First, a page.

To illustrate one end of the sentencing spectrum, some states allow for a maximum penalty of 30 years imprisonment in response to a conviction on first-degree felony charges (called for when property worth $100,000 or more is stolen). Second-degree grand theft (charged when property worth more than $20,000 but less than $100,000 is stolen) can result in up to 15 years of incarceration — or 15 years of probation — in the same state, while a first-degree grand theft conviction (theft over $750 but under $20,000) calls for up to five years behind bars or a five year probation period.

In other states, by contrast, a grand theft charge can be issued as a misdemeanor. If found guilty of misdemeanor grand theft in state court, offenders could face up to one year in county jail. If convicted of a felony grand theft charge, guilty parties could spend up to three years in county jail before penalty enhancements. The maximum penalty enhancement possible is an additional four years in jail and is possible if the sum value of the goods stolen exceeds $3.2 million.

Were You Charged With Grand Theft?

If you have been charged with grand theft you are facing a serious charge. Grand theft is a felony punishable by years in prison if you are convicted. Call a lawyer skilled in criminal defense and get representation. Your attorney can arrange bail and help protect your legal rights.

When to Hire a Lawyer

It is in your best interest to get legal help early on in addressing your situation. There are times when hiring a lawyer quickly is critical to your case, such as if you are charged with a crime. It may also be in your best interest to have a lawyer review the fine print before signing legal documents. A lawyer can also help you get the compensation you deserve if you’ve suffered a serious injury. For issues where money or property is at stake, having a lawyer guide you through the complexities of the legal system can save you time, hassle, and possibly a lot of grief in the long run.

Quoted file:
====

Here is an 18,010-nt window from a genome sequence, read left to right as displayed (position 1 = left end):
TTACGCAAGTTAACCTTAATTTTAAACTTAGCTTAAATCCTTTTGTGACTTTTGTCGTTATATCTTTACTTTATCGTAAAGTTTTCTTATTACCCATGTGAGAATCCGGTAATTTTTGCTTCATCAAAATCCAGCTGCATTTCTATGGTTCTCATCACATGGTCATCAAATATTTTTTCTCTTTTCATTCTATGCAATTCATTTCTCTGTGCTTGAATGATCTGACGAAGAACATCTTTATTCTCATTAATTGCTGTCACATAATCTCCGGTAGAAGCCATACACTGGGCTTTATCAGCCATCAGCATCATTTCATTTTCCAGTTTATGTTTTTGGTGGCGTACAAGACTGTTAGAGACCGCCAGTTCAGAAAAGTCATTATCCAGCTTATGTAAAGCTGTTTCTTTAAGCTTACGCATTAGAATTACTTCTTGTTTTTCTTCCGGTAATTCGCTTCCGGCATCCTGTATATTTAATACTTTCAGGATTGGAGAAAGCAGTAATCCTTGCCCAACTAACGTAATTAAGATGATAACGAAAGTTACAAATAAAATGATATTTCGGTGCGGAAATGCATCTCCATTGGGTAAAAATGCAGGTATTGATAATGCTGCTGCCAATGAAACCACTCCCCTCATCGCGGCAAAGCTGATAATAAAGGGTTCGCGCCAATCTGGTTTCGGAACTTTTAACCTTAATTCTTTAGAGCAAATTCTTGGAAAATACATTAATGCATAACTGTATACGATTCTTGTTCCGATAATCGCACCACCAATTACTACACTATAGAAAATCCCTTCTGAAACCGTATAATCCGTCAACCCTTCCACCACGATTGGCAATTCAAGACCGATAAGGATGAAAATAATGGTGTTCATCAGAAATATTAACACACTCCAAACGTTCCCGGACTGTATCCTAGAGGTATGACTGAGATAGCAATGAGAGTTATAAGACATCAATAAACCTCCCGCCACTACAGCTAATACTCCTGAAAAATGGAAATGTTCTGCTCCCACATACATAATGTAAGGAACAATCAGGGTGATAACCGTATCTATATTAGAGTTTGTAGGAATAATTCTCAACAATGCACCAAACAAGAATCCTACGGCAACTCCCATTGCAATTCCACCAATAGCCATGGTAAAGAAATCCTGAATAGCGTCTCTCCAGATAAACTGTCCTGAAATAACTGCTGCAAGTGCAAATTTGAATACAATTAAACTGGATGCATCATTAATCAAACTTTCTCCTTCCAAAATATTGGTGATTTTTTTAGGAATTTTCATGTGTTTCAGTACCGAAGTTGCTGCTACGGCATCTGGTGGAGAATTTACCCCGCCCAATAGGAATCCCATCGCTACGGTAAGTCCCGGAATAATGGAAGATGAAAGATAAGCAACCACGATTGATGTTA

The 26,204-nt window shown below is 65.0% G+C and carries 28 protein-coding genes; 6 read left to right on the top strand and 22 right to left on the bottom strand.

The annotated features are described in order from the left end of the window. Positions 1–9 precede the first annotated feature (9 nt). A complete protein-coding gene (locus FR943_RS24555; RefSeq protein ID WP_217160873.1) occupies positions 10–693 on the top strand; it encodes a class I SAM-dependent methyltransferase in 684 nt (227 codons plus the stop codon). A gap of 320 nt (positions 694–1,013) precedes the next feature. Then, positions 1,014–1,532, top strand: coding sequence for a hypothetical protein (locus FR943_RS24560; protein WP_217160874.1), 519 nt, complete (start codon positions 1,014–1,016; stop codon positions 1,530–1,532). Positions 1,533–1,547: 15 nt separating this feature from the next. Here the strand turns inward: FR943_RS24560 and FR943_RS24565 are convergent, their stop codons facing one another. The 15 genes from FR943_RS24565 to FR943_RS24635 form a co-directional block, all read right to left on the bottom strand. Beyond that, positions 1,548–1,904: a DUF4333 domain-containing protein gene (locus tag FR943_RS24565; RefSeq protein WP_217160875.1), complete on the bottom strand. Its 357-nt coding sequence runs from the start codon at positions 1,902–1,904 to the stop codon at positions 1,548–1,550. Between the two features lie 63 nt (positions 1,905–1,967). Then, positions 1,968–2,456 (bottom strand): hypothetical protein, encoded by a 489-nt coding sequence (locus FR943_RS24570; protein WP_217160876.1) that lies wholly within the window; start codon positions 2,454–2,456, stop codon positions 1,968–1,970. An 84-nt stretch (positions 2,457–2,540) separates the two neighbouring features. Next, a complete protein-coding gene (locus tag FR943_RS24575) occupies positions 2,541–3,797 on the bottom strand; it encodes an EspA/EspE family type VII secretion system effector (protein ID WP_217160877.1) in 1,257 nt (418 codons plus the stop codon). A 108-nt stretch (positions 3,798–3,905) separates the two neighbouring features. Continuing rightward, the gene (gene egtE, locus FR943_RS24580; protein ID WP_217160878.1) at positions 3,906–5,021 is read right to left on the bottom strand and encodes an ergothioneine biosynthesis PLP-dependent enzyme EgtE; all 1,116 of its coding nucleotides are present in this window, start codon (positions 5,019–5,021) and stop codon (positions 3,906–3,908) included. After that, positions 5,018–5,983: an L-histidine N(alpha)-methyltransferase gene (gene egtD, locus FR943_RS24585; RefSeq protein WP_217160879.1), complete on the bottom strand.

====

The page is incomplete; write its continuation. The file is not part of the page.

What to Expect from an Initial Consultation

  • Seek to determine whether the attorney can represent you. There is no one-size-fits-all legal solution and it may turn out your needs are better served by an attorney in a different specialization.
  • It’s important to find a legal ally who is both competent in the law and someone you can trust to protect your interests.
  • Discuss how the practice’s billing works and discuss possible additional charges or fees that may arise during or after the resolution of your case.

An attorney consultation should provide you with enough information so that you can make an informed decision on whether to proceed with legal help.

Tips on Hiring an Experienced Lawyer with Grand Theft Cases

The more experienced a lawyer is in legal practice, the more likely he/she will be able to bring about a successful resolution to your issue. Since experience matters, lawyers who’ve been practicing law for many years (with a successful track record) tend to be in high demand. You should look for information about a lawyer’s experience and ask questions during the initial meeting. It’s a very good idea to ask the lawyer how many years he/she has been practicing law and the expected outcome of your case.

Common legal terms explained

Pro se – This Latin term refers to representing yourself in court instead of hiring professional legal counsel. Pro se representation can occur in either criminal or civil cases.

Statute – Refers to a law created by a legislative body. For example, the laws enacted by Congress are statutes.

Subject matter jurisdiction – Requirement that a particular court have authority to hear the claim based on the specific type of issue brought to the court. For example, the U.S. Bankruptcy Court only has subject matter jurisdiction over bankruptcy filings, therefore it does not have the authority to render binding judgment over other types of cases, such as divorce.